Toyota explores hydrogen technology business opportunities outside of the automotive industry

Toyota New Zealand has announced the expansion of its business activities to exploring and supporting the advancement of hydrogen technology and development in New Zealand.

“As we continue to focus on increasing our electrification in our light vehicle fleet, we are looking to explore the applications of hydrogen technology outside of the automotive industry,” says Neeraj Lala, Toyota New Zealand Chief Executive Officer.

“This is not a distraction from BEV application in our light vehicle fleet, it is to ensure our ongoing business resiliency beyond just mobility through alternative business opportunities.”

Toyota Motor Corporation has developed the fuel cell module to help realise a hydrogen society through widespread utilisation across a variety of applications including trucks, buses, trains, ships and stationary generators.

“We have strong support from Toyota Motor Corporation to explore a variety of commercial partnerships to advance hydrogen technology in New Zealand,” says Neeraj.

Toyota is committed to providing a diversified range of carbon-neutral technologies to meet the needs of every country and region. New Zealand is an ideal place, with our renewable energy and resourceful culture, to test new ideas and innovate for a better future.”

“We are supporting our long-term partners, Emirates Team New Zealand by supplying them the hydrogen fuel cell system as a way to investigate the different applications of this carbon neutral technology,” says Neeraj. “We have secured from Toyota Motor Corp. two prototype units for the ETNZ trial that were still in their preproduction phase.”

“We will also continue to explore other corporate partnerships to further popularise this technology beyond the automotive light vehicle industry in New Zealand.”

“Toyota will seek to explore a number of Hydrogen Projects that are in the early phases in New Zealand as an active member of the New Zealand Hydrogen Council,” says Neeraj.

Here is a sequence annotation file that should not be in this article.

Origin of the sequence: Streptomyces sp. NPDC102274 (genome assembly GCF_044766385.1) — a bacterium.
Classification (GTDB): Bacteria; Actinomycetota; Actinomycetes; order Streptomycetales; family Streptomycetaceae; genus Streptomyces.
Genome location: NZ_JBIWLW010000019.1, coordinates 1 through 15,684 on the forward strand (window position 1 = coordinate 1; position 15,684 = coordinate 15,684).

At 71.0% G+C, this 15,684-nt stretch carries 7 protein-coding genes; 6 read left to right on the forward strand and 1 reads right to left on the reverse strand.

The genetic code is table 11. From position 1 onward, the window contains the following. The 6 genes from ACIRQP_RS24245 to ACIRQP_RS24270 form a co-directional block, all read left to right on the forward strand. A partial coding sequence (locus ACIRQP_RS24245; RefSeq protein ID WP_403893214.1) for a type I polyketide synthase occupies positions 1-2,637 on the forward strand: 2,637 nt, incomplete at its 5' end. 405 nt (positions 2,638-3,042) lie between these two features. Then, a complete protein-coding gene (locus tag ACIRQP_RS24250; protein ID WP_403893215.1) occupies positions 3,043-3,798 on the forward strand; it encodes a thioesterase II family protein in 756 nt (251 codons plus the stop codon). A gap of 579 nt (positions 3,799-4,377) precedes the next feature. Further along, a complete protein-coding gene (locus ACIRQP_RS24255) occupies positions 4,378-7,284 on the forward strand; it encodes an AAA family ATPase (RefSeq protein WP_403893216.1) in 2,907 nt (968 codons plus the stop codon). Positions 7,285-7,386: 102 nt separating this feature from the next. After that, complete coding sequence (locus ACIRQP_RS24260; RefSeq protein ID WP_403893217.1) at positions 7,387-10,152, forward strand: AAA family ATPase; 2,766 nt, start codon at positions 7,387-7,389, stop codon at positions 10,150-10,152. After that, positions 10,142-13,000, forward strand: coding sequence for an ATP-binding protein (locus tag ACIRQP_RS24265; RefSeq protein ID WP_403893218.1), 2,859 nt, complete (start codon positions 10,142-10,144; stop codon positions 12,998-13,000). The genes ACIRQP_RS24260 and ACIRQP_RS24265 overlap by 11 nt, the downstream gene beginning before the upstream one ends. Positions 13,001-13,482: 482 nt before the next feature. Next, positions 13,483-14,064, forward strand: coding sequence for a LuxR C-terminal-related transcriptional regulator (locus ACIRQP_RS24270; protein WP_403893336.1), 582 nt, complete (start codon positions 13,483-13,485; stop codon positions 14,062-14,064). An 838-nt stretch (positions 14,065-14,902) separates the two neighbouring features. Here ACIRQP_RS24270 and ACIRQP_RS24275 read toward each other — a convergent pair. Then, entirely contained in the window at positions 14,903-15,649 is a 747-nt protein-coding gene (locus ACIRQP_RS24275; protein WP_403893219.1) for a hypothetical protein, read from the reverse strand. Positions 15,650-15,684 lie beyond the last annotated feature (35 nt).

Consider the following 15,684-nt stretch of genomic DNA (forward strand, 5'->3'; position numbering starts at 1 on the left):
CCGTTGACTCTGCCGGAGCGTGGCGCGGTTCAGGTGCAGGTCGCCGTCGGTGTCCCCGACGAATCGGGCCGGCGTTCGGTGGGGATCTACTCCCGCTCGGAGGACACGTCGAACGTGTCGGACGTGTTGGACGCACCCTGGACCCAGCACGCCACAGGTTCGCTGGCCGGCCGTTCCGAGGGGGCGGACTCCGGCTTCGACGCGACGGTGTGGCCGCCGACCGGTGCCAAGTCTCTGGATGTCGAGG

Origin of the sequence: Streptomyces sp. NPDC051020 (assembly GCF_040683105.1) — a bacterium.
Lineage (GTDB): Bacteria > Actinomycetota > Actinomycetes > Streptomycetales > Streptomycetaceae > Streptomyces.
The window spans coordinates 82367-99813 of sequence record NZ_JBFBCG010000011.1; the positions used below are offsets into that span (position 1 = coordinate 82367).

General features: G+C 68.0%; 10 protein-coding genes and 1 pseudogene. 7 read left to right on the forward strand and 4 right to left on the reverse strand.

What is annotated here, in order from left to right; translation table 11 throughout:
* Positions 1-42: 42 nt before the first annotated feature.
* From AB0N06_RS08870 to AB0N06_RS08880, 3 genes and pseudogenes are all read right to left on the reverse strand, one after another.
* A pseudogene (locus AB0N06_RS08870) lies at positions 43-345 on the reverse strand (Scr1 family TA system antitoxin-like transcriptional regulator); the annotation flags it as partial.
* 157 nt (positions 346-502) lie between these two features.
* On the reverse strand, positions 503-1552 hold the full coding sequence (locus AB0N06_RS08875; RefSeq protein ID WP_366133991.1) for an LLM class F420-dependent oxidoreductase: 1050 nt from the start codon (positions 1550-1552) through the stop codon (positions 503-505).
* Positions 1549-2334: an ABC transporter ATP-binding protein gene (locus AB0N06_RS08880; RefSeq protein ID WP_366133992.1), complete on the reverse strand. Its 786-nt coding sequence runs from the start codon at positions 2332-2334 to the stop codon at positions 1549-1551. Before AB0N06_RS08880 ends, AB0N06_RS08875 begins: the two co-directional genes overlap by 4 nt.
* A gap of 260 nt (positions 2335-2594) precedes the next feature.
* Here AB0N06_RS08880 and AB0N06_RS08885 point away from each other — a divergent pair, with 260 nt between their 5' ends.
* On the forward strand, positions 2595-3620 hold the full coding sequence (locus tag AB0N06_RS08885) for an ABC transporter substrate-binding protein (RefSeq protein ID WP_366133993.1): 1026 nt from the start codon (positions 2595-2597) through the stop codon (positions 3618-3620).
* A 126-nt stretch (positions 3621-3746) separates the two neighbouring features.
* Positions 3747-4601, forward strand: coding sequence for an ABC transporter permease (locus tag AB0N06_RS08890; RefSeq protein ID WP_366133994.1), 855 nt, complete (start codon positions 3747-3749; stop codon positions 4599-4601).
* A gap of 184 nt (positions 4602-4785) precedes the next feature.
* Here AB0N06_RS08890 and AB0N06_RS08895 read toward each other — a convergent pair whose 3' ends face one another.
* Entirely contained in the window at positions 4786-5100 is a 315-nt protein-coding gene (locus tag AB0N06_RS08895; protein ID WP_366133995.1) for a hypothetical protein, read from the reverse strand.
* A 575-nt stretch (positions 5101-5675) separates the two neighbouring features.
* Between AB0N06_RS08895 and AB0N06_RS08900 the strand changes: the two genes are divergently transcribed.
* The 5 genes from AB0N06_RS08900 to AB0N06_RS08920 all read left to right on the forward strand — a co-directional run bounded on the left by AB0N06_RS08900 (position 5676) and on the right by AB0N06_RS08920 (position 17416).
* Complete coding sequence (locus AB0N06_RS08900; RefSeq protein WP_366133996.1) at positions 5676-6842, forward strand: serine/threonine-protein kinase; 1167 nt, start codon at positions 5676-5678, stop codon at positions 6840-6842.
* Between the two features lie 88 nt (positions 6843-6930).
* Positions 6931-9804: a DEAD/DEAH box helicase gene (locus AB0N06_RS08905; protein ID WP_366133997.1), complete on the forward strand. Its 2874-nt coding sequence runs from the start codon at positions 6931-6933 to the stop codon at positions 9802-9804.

“As New Zealand looks to be a major player in green hydrogen, we are keen to work with the New Zealand Hydrogen Council, our other partners such as Mitsui, and energy supply partners, Hiringa and Obayashi Corporation to continue the advancement of hydrogen technology.”

Toyota has been developing the fuel cell technology for more than 20 years and has been leading the industry with its commercialisation of the Mirai and fuel cell buses, and forklifts for practical use.

“Toyota has set challenging targets for CO2 reduction globally, and we are taking proactive measures to promote the development and sale of electrified light vehicles.”

“We are striving to share technologies and systems as it is our belief that environmental technologies should not be monopolised, while helping to contribute to the reduction of C02 emissions through becoming a technology systems supplier.”

Toyota’s Fuel Cell System module:

  • Toyota Motor Corporation has developed a modular fuel cell system that can be used in various commercial applications. It is designed to address the need for large output in applications such as commercial FCEVs like trucks, buses, ships, and stationary generators.
  • The compact fuel cell module includes the fuel cell stack and related components that handle air supply, hydrogen supply, cooling, and power control. Packaging these components into a single module integrates and decreases the number of locations that need to be connected to the device.
  • Toyota has modularised the fuel cell system allowing customers to adapt fuel cell systems more easily to their own product systems, making it possible to develop products quickly and potentially keeping down development costs.
  • Our fuel cell module uses a high-voltage system, which was initially developed as part of the world’s first mass-production HEV in 1997 and has since been commercialised and improved repeatedly in the global market over a long period.


Find out more about Toyota’s fuel cell module here: 7935.1644095422-788154404.1620248104

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